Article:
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Franklin Douglas Miller
Army hero of Vietnam War dies at age 55
By George Coryell
When he was told six weeks ago that he had only a short time to live Franklin Douglas Miller didn't blanch. "His concern was not for himself, but how to take care of his kids," said Jeff Barber, vice chairman of the Special Operations Memorial Foundation.
The retired Army Green Beret died at 9 AM on Friday, June 30, 2000 at age 55 of pancreatic cancer. His heroism during the Vietnam War remains vivid still in today's military.
Army Gen. Henry Shelton, chairman of the Joint Chiefs of Staff, said the loss was one that all in the military would feel. "We have lost an individual , I think, who served as an icon to what service in the armed forces is about," Shelton said.
Miller's attention to detail, combined with his moral and physical courage, made him the ideal soldier, he said. "Doug Miller epitomized that," Shelton said. "He will be sorely missed."
Miller was not widely known to the outside world; but within the small community of commandos, he was a legend. So much so, that when word spread that Miller had been diagnosed with cancer, Ross Perot, long a supporter of such missions, asked to check Miller's medical records.
"Ross Perot called personally," said retired Green Beret Col. Rod Nishimura of Valrico. "Perot's doctors looked at the medical record. Nothing could be done."
Miller spent 6 1/2 years in Vietnam in the secret Studies and Observations Group, which raided across the borders of Cambodia and Laos, attacking the North Vietnamese Army.
He joined the Green Berets partly to compete with his older brother, Walter, who was already in the force and now lives in Alaska. Miller went to Vietnam in March 1966 and left in November 1972. While leading Team Vermont, Miller took part in an action described as "the Vietnamese Alamo," which earned him the Medal of Honor.
On May 1, 1970, Miller led a seven-man group of Montagnards and Americans on a patrol into Laos. One of the men tripped a booby trap that wounded four soldiers. Others fell to enemy fire, until there was only Miller, shot through the chest, and still battling about 30 North Vietnamese troops.
"A voice told me to calm down or I was going to go into shock," Miller said in an earlier interview with the Tampa Tribune. The disembodied voice was one he recognized, that of Sgt. Roy Bumgardner, who had been his combat mentor in Vietnam.
"It was like a religious experience. I knew something had happened. I was actually falling and thinking, "Why am I falling?"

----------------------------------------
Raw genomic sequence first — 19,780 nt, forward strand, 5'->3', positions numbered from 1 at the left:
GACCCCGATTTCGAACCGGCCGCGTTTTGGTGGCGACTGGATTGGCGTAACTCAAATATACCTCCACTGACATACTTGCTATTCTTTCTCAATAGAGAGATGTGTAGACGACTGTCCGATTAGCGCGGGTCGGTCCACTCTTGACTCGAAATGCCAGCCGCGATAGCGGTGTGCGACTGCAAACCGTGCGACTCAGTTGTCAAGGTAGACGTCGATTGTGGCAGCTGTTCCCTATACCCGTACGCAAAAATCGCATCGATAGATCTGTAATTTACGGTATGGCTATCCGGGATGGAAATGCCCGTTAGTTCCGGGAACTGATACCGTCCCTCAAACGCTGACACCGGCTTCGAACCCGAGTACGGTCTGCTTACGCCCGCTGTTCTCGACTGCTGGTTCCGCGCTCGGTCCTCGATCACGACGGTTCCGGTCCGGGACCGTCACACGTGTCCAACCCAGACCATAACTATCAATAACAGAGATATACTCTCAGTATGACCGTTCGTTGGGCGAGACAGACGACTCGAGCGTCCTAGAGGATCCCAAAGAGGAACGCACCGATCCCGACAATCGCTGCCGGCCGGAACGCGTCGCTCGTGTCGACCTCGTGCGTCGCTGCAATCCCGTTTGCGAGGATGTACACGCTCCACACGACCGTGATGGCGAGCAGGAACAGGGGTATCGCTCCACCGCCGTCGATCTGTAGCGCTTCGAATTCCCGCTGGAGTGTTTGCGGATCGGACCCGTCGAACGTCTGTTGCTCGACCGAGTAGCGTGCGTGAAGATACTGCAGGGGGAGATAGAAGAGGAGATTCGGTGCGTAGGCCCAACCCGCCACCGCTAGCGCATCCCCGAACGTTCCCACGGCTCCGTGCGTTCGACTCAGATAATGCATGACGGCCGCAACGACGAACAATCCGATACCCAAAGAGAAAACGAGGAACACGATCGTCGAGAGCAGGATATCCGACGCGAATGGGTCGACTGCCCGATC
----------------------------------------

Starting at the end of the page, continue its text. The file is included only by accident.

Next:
"When you see that much blood, and you know that it is yours, it has a tendency to scare you."
He pulled himself to his feet and held off two more attacks before reinforcements arrived. Miller and two others survived, and he received the Medal of Honor from President Nixon. When asked by the president where he would like to be posted, Miller asked to go back to Vietnam.
"I liked being there. I was in my element," he said. "That's what all the training was for."
Miller's actions in Vietnam garnered not only the nation's highest combat award, but also six Purple Hearts, a Silver Star, two Bronze Stars and an Air Medal.
Miller retired as a command sergeant major in 1992, and moved to St Pete Beach at the urging of friend Gary Littrell, who also is a Medal of Honor recipient.
Miller worked at Bay Pines as a benefits counselor until July 1999, when combat injuries forced him to retired.
In recent years his lung worsened from the AK-47 round that he took in the chest, but the cancer was unexpected. Miller had gone to Bay Pines Hospital for a routine checkup when he was told the news.
It came at a time when he was trying to sell his recently republished memoirs to raise money for his children Joshua, 18 and Danielle, 16, who lived with him. Another daughter, Melia, 12, lives with her mother in Hawaii.
Though he continued to teach occasionally at Fort Bragg, N.C., Miller's focus shifted from combat to his children. His face would light with joy at watching them accomplish something. "Actually I learn a lot from them every single day," Miller said last year. "Just life itself, seeing it from their point of view."
Miller believed you should be willing to see children through their learning experiences.
"You can't manufacture quality time with a kid. Quality time is those brief moments when they need you to answer those questions they have," he said. "They've got a chance to make decisions. If they made a bad decision, they see the results right there."
Army Gen. Peter Schoomaker, commander in chief of the U.S. Special Operations Command, said Miller was an inspiration in life who remained courageous to the end.
"Doug Miller was an incredibly selfless person, a great soldier, friend and loving father who always put others before himself," Schoomaker said.
"He will be greatly missed by all of us in the special operations community," he said. "But his example of the warrior spirit will continue to inspire us to do our duty in the face of great odds."
CSM Miller requested cremation and that his ashes be scattered in his native New Mexico.
The lesson Miller most liked to pass on to inexperienced troops was one he lived.
"Share your fears with yourself and share your courage with others," he said. "You will inspire people to do things that are incredible, inspire them to do things beyond your wildest dreams."
© 2000, by The Tampa Tribune
ALL RIGHTS RESERVED
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